Hi I'm posting this on behalf of Rachel Buxton who is in the field currently. Rachel is hosting the next themed #seabirdersaturday on Twitter this coming Saturday, 18 July, from 0930-1130 MST, 1530-1730 GMT, 1630-1830 BST, 0330-0530 PT) on Acoustic Monitoring in seabirds.
Acoustic monitoring of seabird populations and seabird breeding islands
Seabirds are among the most threatened group of marine animals. Accordingly, over the past few decades, seabird conservation efforts have increased; including the eradication of harmful introduced predators from breeding sites and implementation of fisheries by-catch mitigation. Population monitoring has therefore become especially important, to inform adaptive management by measuring the outcome of conservation efforts and to provide estimates for trajectory models under predicted future conditions. Despite their threat status and the importance of long-term monitoring, seabird population estimates remain scarce because of the financial and logistical challenges associated with accessing remote island breeding sites. Moreover, many seabirds have cryptic nesting behavior, including below-ground nesting and nocturnal colony attendance, precluding the use of conventional monitoring techniques.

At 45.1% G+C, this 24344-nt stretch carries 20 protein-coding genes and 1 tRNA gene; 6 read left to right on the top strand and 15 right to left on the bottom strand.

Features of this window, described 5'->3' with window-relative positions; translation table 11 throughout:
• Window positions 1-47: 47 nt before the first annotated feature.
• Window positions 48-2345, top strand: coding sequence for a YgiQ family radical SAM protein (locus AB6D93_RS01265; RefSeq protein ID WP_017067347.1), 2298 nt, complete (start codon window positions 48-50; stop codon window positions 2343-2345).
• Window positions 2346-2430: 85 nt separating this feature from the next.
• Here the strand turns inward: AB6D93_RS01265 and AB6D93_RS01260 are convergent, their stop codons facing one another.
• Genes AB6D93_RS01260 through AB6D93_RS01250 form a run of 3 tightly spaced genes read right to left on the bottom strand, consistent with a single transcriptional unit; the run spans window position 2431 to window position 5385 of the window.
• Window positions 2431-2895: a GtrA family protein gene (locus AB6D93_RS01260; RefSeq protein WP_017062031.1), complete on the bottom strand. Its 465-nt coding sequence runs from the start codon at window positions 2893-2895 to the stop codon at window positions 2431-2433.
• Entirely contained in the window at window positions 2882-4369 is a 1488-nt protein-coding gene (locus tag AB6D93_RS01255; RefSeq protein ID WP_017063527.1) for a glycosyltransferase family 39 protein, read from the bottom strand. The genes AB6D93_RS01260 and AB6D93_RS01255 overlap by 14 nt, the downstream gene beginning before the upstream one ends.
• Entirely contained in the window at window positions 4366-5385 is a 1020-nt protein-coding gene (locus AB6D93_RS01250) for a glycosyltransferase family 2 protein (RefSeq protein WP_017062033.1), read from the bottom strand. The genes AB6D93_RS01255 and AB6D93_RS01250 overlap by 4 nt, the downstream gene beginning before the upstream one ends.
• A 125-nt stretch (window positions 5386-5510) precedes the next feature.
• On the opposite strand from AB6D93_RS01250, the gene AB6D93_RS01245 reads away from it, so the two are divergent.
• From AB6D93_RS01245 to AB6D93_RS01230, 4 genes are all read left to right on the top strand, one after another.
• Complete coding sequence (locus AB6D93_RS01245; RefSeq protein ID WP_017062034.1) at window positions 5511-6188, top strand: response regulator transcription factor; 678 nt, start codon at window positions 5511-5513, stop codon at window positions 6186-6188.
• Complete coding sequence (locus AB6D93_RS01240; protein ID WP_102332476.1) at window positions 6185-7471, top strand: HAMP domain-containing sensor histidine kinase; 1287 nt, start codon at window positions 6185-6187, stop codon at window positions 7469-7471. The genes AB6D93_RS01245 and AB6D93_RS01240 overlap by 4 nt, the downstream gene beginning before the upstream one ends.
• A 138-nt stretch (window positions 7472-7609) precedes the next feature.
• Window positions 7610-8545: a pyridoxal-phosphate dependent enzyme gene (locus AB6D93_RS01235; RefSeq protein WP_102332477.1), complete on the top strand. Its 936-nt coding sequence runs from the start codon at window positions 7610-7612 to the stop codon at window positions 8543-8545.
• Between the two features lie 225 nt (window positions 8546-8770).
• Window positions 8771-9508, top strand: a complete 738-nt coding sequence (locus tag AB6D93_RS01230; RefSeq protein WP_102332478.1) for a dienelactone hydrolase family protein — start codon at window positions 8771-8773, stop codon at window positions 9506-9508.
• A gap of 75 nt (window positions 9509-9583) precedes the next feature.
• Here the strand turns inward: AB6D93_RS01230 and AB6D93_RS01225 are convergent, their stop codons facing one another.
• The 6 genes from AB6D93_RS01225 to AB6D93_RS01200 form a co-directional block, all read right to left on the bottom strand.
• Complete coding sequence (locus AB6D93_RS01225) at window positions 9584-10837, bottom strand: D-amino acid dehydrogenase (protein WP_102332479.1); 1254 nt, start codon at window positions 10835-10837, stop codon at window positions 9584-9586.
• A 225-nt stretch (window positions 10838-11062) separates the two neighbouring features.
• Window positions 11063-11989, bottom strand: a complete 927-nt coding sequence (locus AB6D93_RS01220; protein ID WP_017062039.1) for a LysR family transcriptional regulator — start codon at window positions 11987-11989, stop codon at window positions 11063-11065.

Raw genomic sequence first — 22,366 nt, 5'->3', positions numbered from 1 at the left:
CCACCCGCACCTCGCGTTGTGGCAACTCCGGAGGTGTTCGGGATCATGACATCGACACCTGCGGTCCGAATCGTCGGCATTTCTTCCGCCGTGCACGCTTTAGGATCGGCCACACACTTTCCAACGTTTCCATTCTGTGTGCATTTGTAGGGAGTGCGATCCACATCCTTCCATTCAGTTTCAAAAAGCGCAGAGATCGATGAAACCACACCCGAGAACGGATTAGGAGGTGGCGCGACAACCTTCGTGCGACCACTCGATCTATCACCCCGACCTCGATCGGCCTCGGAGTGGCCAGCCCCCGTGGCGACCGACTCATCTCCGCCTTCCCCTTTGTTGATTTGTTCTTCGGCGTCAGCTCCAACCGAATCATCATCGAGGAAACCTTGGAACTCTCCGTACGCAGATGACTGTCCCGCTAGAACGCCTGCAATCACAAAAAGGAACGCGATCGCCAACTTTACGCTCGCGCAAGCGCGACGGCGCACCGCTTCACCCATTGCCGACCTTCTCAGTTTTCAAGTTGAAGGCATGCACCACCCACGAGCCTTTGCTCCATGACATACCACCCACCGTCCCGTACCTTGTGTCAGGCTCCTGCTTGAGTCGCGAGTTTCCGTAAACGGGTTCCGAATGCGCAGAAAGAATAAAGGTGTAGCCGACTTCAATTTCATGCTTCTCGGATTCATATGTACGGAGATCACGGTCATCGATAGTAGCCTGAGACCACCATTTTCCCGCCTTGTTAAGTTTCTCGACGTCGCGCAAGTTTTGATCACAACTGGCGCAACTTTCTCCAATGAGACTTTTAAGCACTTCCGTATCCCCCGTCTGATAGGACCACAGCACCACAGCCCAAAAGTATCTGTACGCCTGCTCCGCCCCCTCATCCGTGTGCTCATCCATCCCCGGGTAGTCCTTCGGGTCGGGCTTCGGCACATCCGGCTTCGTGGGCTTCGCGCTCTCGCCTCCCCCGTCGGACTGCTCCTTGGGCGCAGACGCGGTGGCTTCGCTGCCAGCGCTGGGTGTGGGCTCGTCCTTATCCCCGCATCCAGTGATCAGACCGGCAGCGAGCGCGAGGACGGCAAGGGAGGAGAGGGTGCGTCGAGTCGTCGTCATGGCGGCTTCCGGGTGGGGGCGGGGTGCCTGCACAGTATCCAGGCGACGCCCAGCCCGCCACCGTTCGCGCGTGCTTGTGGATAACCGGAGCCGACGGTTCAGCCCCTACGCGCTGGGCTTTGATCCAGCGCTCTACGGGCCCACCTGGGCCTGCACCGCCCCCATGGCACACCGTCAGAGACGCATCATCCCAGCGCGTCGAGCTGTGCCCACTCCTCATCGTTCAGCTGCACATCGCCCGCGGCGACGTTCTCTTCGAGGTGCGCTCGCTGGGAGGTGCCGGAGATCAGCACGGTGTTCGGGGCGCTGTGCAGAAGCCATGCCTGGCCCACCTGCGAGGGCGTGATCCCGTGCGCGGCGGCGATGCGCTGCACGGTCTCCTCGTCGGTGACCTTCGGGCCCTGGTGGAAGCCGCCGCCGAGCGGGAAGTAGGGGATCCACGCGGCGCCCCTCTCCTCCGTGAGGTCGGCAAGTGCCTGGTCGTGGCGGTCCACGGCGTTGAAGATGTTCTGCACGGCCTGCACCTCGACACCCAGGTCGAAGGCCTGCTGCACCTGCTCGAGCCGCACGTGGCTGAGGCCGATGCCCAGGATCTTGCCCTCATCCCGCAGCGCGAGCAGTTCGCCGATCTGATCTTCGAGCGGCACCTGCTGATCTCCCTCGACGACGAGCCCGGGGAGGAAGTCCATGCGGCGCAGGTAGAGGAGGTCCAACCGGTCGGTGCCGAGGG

More recently, passive acoustic recorders and automated acoustic analysis have received wide attention as powerful tools to monitor vocalizing wildlife. Colonial seabirds lend themselves to acoustic monitoring, as their aggregated distribution reduces the spatial coverage required for monitoring and the number of vocalizations have been linked to relative abundance. Moreover, the burgeoning field of acoustic ecology examines the relationship between the soundscape (combination of sounds from an environment) and ecosystem functioning. In this way, acoustic monitoring provides an opportunity to not only monitor seabird populations, but also the broader island landscape.
Dr. Rachel Buxton Postdoctoral fellow – Colorado State University
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